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Old 09 October 2008, 12:30   #1
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Grapnel Anchors Advise

Been offered grapnel folding anchors for sib uses, find very practical with easy storage, in the dilema of picking the right one from 2 models : To be used on 3.80 sib ( 12.4")

A (boats 5" to 10") weight 5.5 lbs
B (boats 5" to 15") weight 7.0 lbs

Don't have tech specs for both, could both be same size with just different weights ? Assuming same size, would anchor A be ok for a 3.80 sib ? Have a small light fortress type anchor that weights about 4 lbs and anchors a 380 sib prefectly with 2 meter chain attached to it, we don't have strong currents, winds. Any thoughts, ideas will be appreciated.

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Old 09 October 2008, 12:45   #2
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think they are if your not intending to do much anchoring but they seem to need a lot of chain, there not too bad in rocks and boulder types of sea bed and not too bad in kelp or heavy weed but on sand or mud they seem poor ,they will often tumble or spin around and skip over the bottom if any tide running without digging in and if the lock ring is loose or worn unless it is wired up the whole lot can collapse,think i would stick with your fortresss type,but as you said in your area theres not much wind or tide so it maybe ok for you to use the A but you will need more chain or an angel weight a few metres from the anchor ,
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Old 09 October 2008, 15:14   #3
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they are next to useless in sand or mud - I had a 7lb and a 14lb and even the bigger one could be pulled along with one hand.

Danforth types like the Fortress are great in sand and mud but not much good in rock.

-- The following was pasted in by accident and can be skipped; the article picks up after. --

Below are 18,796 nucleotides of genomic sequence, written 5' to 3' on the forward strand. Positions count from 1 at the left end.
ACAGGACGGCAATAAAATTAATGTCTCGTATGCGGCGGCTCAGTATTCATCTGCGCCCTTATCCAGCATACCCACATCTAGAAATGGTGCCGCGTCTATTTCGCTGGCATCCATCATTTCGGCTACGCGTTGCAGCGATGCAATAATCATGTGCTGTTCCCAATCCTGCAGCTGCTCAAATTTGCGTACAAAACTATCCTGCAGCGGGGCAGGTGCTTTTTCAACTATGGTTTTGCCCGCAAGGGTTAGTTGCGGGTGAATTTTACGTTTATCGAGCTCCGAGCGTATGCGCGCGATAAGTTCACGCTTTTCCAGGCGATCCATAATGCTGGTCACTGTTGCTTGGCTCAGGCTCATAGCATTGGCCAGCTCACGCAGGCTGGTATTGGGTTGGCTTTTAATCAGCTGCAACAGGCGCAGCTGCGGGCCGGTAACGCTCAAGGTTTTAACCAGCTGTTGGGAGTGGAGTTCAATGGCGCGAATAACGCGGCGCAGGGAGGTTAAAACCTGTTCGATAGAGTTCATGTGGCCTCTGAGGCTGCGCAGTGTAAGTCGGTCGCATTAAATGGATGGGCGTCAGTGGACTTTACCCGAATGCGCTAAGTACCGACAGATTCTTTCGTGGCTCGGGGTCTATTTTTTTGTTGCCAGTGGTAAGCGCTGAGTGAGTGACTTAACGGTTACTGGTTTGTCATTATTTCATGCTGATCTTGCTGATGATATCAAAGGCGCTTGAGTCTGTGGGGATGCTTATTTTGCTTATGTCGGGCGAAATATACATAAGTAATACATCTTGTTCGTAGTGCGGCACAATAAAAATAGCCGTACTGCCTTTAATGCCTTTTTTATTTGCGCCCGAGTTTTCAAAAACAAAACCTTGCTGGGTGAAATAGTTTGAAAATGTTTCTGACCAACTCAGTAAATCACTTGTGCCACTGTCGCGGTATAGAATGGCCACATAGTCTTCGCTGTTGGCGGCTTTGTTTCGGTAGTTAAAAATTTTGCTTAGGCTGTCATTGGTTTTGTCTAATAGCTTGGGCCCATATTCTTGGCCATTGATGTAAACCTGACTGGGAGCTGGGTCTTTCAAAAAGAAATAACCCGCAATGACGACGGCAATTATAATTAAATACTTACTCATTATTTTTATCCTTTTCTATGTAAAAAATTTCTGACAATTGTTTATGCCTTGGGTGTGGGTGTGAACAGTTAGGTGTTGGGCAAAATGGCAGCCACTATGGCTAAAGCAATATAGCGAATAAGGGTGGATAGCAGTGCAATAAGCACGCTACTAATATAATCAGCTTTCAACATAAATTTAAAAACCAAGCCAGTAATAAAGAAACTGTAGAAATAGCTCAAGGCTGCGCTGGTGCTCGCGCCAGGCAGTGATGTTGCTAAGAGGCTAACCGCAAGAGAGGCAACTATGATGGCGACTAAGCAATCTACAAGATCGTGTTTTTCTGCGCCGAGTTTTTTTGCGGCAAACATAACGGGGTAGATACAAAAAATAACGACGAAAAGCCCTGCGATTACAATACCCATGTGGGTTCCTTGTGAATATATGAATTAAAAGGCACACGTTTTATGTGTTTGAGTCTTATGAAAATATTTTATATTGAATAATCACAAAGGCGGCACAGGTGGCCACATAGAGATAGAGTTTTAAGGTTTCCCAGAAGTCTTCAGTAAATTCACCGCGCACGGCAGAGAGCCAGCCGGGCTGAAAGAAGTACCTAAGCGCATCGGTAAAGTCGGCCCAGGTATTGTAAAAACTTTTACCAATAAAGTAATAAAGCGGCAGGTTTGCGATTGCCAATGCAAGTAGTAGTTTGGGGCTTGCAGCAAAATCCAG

Either carry both types or get a Delta/Spade/Bruce as a good all rounder.
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Old 09 October 2008, 16:42   #4
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they are next to useless in sand or mud - I had a 7lb and a 14lb and even the bigger one could be pulled along with one hand.
Thanks for both inputs, incredible to read they don't work well in sand, Manufacturer has not specified what type of bottoms is recommended for ?

"Perfect for use with dinghies and other small craft. Stows neatly and has no sharp points to damage inflatable boats. Has a weighed shank to insure a quick set and is hot dipped galvanized for maximum corrosion resistance".

Liked the folding & storage issue. Will the anchor lock to sand bottom if you pull with sib engine on reverse ? The cost is very cheap: A $ 16.00, B $ 18 + shipping.

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Old 09 October 2008, 17:06   #5
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Thanks for both inputs, incredible to read they don't work well in sand, Manufacturer has not specified what type of bottoms is recommended for ?

"Perfect for use with dinghies and other small craft. Stows neatly and has no sharp points to damage inflatable boats. Has a weighed shank to insure a quick set and is hot dipped galvanized for maximum corrosion resistance".